The others I mentioned all make glass from sand and other stuff. Cardinal is by far the largest contributor to the residential window market. They make the glass and sell it to window companies, but they also coat it (about 70% of residential coatings come from Cardinal), temper it, laminate it, and make it into dual pane or Insulating Glass Units for a crap-load of window companies.

In the residential world, the distinction between window manufacturer and glass manufacturer is fairly well defined, but in the commercial world its a bit fuzzier. But that’s just details. A great many window companies (especially smaller ones, but a few big ones as well) buy glass and make their own IGU’s. No window company coats their own glass, but many temper glass and a handful laminate their own glass as well.

As mentioned in the first post there are two versions of LowE coatings - hard coat and soft coat.

It’s common knowledge among glass professionals that hard coats can be exposed and soft coats must be protected either between the lites of and IG unit, or else inside a laminated unit. You cannot expose a soft coat LowE coating or it is going to be destroyed, and once upon a time it was that simple…however…not everything is as it seems (sometimes).

Hard coat = pyrolytic (or vapor deposition), meaning “exposed as a fog and then cooked on to the glass surface while the glass is still molten in the float process”. Typically Florinated Tin Oxide, often with other junk added.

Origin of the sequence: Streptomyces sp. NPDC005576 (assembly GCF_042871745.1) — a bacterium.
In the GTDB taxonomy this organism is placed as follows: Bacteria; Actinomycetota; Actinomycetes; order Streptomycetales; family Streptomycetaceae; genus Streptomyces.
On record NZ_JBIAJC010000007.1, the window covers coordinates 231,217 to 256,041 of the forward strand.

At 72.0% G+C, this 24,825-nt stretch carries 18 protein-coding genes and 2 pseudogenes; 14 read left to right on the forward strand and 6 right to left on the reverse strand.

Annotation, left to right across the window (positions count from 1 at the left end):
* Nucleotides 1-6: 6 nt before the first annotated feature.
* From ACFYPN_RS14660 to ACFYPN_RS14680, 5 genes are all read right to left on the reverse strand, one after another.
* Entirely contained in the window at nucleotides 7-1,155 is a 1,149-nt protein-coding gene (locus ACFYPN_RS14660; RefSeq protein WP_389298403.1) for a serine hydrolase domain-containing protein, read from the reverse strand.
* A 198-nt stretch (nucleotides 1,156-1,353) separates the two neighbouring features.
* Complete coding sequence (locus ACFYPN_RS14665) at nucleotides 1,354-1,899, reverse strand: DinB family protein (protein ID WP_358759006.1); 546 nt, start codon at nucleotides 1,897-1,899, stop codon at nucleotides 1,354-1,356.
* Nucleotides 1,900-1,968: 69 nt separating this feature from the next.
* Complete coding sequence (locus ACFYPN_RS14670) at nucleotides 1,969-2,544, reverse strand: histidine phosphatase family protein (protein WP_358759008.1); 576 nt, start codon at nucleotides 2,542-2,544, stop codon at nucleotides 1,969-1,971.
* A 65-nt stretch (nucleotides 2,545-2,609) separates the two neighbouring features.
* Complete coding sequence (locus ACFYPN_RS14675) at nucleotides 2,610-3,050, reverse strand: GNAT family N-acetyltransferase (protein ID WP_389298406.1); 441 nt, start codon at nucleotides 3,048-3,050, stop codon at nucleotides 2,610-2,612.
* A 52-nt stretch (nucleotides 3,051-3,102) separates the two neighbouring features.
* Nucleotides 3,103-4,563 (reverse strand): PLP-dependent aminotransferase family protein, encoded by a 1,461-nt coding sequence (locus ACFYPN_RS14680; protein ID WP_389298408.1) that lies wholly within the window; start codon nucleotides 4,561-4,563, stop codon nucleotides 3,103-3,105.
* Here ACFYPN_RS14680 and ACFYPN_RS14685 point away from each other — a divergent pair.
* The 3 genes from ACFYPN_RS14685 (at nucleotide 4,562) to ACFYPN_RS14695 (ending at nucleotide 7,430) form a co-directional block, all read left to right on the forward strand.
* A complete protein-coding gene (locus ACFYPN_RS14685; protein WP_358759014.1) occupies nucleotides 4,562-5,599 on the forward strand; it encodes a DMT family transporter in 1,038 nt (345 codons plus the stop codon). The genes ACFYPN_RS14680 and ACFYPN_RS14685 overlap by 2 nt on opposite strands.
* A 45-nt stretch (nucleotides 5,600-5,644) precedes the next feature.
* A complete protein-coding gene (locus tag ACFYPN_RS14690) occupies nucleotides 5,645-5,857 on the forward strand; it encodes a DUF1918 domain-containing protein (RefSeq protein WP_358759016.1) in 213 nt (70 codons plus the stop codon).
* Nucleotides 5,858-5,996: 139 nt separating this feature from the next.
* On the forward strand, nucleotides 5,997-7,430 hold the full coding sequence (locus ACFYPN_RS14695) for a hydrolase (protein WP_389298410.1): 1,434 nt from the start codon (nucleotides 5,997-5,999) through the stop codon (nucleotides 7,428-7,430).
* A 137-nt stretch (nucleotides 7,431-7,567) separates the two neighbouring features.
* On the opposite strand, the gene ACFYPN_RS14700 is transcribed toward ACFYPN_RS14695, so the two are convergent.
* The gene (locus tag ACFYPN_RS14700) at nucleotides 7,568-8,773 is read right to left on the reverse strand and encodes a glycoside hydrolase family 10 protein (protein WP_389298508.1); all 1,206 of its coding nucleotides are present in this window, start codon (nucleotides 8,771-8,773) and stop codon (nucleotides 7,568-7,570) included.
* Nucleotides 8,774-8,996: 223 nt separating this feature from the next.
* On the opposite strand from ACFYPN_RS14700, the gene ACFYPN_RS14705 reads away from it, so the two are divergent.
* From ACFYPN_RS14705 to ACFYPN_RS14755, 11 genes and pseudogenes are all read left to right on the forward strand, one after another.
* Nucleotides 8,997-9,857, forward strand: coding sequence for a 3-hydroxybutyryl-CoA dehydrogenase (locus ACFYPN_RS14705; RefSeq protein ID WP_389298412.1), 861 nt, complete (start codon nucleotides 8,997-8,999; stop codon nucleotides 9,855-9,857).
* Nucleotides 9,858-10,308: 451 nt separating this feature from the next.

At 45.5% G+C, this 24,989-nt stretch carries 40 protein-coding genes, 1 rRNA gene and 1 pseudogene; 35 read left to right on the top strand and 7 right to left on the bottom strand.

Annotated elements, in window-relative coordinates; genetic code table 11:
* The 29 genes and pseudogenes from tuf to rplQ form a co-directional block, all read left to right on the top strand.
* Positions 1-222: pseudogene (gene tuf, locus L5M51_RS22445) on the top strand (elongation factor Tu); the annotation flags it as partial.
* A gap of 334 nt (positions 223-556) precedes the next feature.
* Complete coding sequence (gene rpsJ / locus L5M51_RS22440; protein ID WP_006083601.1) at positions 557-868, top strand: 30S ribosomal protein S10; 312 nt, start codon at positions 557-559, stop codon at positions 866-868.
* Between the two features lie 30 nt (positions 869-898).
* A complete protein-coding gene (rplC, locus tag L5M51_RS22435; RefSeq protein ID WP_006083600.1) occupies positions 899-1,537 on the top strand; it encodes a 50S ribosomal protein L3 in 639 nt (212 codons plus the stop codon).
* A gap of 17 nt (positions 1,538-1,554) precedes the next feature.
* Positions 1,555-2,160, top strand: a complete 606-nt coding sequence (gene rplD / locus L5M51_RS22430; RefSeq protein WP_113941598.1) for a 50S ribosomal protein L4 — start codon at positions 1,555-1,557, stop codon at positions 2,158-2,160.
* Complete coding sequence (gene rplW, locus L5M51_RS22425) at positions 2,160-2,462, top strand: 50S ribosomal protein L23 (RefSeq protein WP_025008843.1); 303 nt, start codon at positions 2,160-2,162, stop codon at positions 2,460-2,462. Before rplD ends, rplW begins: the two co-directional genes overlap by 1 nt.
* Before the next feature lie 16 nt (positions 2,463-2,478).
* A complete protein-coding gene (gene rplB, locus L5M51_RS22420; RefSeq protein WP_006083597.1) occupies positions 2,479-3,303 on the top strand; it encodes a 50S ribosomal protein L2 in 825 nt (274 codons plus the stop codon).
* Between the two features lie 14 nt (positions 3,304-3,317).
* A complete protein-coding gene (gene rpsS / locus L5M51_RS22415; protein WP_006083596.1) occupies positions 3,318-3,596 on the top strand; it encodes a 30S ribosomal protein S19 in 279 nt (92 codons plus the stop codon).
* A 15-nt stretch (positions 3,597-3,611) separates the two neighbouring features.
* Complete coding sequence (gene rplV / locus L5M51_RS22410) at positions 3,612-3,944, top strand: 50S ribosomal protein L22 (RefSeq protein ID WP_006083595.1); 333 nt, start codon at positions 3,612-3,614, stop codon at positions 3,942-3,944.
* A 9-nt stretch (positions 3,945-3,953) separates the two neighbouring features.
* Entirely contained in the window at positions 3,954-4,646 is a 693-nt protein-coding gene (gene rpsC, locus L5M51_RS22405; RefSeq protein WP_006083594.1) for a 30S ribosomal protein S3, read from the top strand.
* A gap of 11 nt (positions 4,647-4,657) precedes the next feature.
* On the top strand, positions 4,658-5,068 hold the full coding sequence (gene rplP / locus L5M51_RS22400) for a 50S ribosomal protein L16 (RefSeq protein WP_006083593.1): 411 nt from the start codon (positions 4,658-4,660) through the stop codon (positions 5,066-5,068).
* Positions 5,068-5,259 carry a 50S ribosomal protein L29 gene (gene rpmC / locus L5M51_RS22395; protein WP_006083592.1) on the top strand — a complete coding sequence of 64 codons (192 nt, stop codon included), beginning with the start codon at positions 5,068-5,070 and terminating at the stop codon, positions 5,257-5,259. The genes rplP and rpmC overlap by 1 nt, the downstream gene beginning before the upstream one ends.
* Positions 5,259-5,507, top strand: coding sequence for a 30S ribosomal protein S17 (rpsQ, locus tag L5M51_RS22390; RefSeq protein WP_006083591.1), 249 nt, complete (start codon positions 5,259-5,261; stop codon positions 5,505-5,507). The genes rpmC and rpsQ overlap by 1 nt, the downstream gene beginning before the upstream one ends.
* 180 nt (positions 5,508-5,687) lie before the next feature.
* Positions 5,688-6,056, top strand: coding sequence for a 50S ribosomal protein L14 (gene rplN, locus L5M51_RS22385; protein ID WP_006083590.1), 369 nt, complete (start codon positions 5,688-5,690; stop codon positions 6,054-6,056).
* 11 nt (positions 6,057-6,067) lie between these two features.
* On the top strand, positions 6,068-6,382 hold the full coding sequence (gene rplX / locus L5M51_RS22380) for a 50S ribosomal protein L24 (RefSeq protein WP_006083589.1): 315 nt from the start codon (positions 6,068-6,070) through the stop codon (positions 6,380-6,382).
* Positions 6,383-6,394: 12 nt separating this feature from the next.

Soft coat = Magnetron Sputter Vacuum Deposition (MSVD), meaning finished glass pushed through a series of vacuum chambers filled with various gasses and plasma’s where the metals and metallic oxides of the coating are applied atom by atom. Usually silver being the operative ingredient, but could also be stainless steel, or titanium, or even gold for some specialized applications.

Simple stuff, right?

Okay, so when talking about surface 1 or 4 coatings it used to be all about the above, hard coat typically 1&4 while soft coat 2&3, but then Cardinal Glass (the 800lb gorilla of the residential glass world) developed sputter coatings that could be applied to surface 1 and 4. Specifically NEAT for surface 1, which is Cardinal’s version of the “easy clean” coating, and I89 which is a surface 4 coating developed to improve U-value of glass.

So while these new coatings were technically soft coats, based on the Magnetron Sputter Vacuum Deposition (MSVD) definition, they were developed to be on the exterior surfaces of the glass.